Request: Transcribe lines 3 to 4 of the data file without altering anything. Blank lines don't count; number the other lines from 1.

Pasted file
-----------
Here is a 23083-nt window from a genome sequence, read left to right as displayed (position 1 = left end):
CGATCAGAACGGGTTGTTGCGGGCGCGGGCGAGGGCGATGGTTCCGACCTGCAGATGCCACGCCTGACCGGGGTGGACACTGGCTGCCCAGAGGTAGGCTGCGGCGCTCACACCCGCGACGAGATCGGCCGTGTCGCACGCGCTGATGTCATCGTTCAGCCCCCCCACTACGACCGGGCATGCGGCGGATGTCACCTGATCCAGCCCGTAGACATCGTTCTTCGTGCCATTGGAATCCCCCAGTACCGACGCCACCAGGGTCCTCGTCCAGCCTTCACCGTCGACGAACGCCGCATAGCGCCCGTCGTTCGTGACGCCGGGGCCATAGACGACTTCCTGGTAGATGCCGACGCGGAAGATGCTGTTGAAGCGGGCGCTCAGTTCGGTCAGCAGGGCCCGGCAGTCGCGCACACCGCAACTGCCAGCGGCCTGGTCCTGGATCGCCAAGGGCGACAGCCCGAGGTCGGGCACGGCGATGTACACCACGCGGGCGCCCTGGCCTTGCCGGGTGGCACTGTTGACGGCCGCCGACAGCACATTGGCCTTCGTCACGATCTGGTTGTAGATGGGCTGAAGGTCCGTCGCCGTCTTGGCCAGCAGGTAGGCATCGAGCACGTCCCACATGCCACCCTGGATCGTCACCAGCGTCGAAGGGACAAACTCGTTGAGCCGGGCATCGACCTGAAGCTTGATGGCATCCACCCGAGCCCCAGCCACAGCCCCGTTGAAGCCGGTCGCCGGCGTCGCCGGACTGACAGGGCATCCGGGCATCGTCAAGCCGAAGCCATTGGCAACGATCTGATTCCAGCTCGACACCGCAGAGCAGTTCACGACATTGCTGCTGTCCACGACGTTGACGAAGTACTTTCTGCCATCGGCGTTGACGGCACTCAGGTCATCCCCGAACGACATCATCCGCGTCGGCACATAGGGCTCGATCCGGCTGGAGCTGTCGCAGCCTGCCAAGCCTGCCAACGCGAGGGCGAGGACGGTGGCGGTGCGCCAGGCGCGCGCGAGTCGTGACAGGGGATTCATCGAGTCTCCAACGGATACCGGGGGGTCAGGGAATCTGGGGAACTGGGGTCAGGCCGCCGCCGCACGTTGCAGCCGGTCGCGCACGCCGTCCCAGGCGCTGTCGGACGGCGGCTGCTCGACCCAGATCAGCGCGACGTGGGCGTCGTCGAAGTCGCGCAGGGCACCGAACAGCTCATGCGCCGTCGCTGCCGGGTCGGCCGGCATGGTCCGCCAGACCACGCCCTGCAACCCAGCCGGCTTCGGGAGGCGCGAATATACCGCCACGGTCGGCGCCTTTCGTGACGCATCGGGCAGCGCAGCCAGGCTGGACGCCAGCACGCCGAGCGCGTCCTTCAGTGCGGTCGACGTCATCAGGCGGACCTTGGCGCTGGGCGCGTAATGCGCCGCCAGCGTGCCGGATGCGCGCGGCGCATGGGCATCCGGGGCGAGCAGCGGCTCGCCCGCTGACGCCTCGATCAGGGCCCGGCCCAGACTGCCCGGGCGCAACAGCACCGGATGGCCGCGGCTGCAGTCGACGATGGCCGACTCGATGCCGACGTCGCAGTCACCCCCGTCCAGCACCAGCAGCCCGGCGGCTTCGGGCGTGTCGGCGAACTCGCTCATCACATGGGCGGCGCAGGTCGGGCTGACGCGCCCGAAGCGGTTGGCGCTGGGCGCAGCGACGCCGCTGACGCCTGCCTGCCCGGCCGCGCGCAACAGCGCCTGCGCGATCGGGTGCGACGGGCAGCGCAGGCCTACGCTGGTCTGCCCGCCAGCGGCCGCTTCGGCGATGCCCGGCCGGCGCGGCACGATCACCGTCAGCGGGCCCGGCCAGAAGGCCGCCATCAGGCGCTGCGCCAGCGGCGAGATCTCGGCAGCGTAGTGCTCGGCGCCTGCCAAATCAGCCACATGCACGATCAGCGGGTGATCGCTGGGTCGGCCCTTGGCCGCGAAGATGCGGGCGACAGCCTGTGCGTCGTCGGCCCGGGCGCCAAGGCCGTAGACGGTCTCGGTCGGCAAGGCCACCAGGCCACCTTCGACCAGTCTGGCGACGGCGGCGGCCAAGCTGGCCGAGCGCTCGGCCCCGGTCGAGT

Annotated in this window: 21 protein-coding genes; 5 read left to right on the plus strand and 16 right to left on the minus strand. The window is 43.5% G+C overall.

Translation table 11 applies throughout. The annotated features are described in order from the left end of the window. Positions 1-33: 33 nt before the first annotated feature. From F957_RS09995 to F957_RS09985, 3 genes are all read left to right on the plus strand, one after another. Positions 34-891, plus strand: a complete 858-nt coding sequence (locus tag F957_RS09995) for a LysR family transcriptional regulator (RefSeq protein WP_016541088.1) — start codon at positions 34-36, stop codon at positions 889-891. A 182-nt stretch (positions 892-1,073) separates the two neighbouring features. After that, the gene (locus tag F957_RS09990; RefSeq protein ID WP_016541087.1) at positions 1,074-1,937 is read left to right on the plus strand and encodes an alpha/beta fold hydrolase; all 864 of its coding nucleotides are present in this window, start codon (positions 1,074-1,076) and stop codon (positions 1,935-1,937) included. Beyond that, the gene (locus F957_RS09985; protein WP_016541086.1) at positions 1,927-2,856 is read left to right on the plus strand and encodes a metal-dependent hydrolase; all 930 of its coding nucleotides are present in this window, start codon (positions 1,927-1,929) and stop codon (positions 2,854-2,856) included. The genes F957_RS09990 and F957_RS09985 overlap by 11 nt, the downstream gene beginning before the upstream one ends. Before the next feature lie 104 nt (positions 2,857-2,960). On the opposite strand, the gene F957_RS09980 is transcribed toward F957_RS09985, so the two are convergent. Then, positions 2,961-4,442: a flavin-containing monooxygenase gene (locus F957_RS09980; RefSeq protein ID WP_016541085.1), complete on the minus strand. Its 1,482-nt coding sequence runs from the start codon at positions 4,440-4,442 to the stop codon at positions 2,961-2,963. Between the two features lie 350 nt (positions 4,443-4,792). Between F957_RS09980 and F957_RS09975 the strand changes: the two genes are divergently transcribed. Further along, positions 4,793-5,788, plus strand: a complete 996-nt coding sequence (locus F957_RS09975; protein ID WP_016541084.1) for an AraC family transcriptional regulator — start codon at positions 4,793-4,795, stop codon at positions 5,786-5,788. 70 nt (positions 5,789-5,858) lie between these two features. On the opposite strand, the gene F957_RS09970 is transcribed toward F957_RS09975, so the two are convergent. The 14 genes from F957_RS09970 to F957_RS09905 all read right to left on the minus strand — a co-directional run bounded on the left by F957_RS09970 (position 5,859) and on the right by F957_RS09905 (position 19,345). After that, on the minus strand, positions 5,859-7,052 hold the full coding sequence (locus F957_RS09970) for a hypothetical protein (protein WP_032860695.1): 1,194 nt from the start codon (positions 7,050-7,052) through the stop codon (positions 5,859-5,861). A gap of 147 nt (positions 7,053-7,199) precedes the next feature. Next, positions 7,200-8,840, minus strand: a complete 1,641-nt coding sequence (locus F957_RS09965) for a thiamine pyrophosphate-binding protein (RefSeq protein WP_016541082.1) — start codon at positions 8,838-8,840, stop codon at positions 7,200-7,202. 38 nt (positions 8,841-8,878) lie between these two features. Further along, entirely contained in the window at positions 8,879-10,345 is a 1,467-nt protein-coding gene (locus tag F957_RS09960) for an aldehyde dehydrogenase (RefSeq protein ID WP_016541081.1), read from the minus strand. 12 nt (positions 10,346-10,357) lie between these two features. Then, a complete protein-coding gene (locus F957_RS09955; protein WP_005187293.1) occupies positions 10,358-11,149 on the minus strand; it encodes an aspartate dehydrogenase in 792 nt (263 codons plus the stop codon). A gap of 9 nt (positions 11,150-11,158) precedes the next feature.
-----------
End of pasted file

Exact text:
Annotated in this window: 21 protein-coding genes; 5 read left to right on the plus strand and 16 right to left on the minus strand. The window is 43.5% G+C overall.

Translation table 11 applies throughout. The annotated features are described in order from the left end of the window. Positions 1-33: 33 nt before the first annotated feature. From F957_RS09995 to F957_RS09985, 3 genes are all read left to right on the plus strand, one after another. Positions 34-891, plus strand: a complete 858-nt coding sequence (locus tag F957_RS09995) for a LysR family transcriptional regulator (RefSeq protein WP_016541088.1) — start codon at positions 34-36, stop codon at positions 889-891. A 182-nt stretch (positions 892-1,073) separates the two neighbouring features. After that, the gene (locus tag F957_RS09990; RefSeq protein ID WP_016541087.1) at positions 1,074-1,937 is read left to right on the plus strand and encodes an alpha/beta fold hydrolase; all 864 of its coding nucleotides are present in this window, start codon (positions 1,074-1,076) and stop codon (positions 1,935-1,937) included. Beyond that, the gene (locus F957_RS09985; protein WP_016541086.1) at positions 1,927-2,856 is read left to right on the plus strand and encodes a metal-dependent hydrolase; all 930 of its coding nucleotides are present in this window, start codon (positions 1,927-1,929) and stop codon (positions 2,854-2,856) included. The genes F957_RS09990 and F957_RS09985 overlap by 11 nt, the downstream gene beginning before the upstream one ends. Before the next feature lie 104 nt (positions 2,857-2,960). On the opposite strand, the gene F957_RS09980 is transcribed toward F957_RS09985, so the two are convergent. Then, positions 2,961-4,442: a flavin-containing monooxygenase gene (locus F957_RS09980; RefSeq protein ID WP_016541085.1), complete on the minus strand. Its 1,482-nt coding sequence runs from the start codon at positions 4,440-4,442 to the stop codon at positions 2,961-2,963. Between the two features lie 350 nt (positions 4,443-4,792). Between F957_RS09980 and F957_RS09975 the strand changes: the two genes are divergently transcribed. Further along, positions 4,793-5,788, plus strand: a complete 996-nt coding sequence (locus F957_RS09975; protein ID WP_016541084.1) for an AraC family transcriptional regulator — start codon at positions 4,793-4,795, stop codon at positions 5,786-5,788. 70 nt (positions 5,789-5,858) lie between these two features. On the opposite strand, the gene F957_RS09970 is transcribed toward F957_RS09975, so the two are convergent. The 14 genes from F957_RS09970 to F957_RS09905 all read right to left on the minus strand — a co-directional run bounded on the left by F957_RS09970 (position 5,859) and on the right by F957_RS09905 (position 19,345). After that, on the minus strand, positions 5,859-7,052 hold the full coding sequence (locus F957_RS09970) for a hypothetical protein (protein WP_032860695.1): 1,194 nt from the start codon (positions 7,050-7,052) through the stop codon (positions 5,859-5,861). A gap of 147 nt (positions 7,053-7,199) precedes the next feature. Next, positions 7,200-8,840, minus strand: a complete 1,641-nt coding sequence (locus F957_RS09965) for a thiamine pyrophosphate-binding protein (RefSeq protein WP_016541082.1) — start codon at positions 8,838-8,840, stop codon at positions 7,200-7,202. 38 nt (positions 8,841-8,878) lie between these two features. Further along, entirely contained in the window at positions 8,879-10,345 is a 1,467-nt protein-coding gene (locus tag F957_RS09960) for an aldehyde dehydrogenase (RefSeq protein ID WP_016541081.1), read from the minus strand. 12 nt (positions 10,346-10,357) lie between these two features. Then, a complete protein-coding gene (locus F957_RS09955; protein WP_005187293.1) occupies positions 10,358-11,149 on the minus strand; it encodes an aspartate dehydrogenase in 792 nt (263 codons plus the stop codon). A gap of 9 nt (positions 11,150-11,158) precedes the next feature.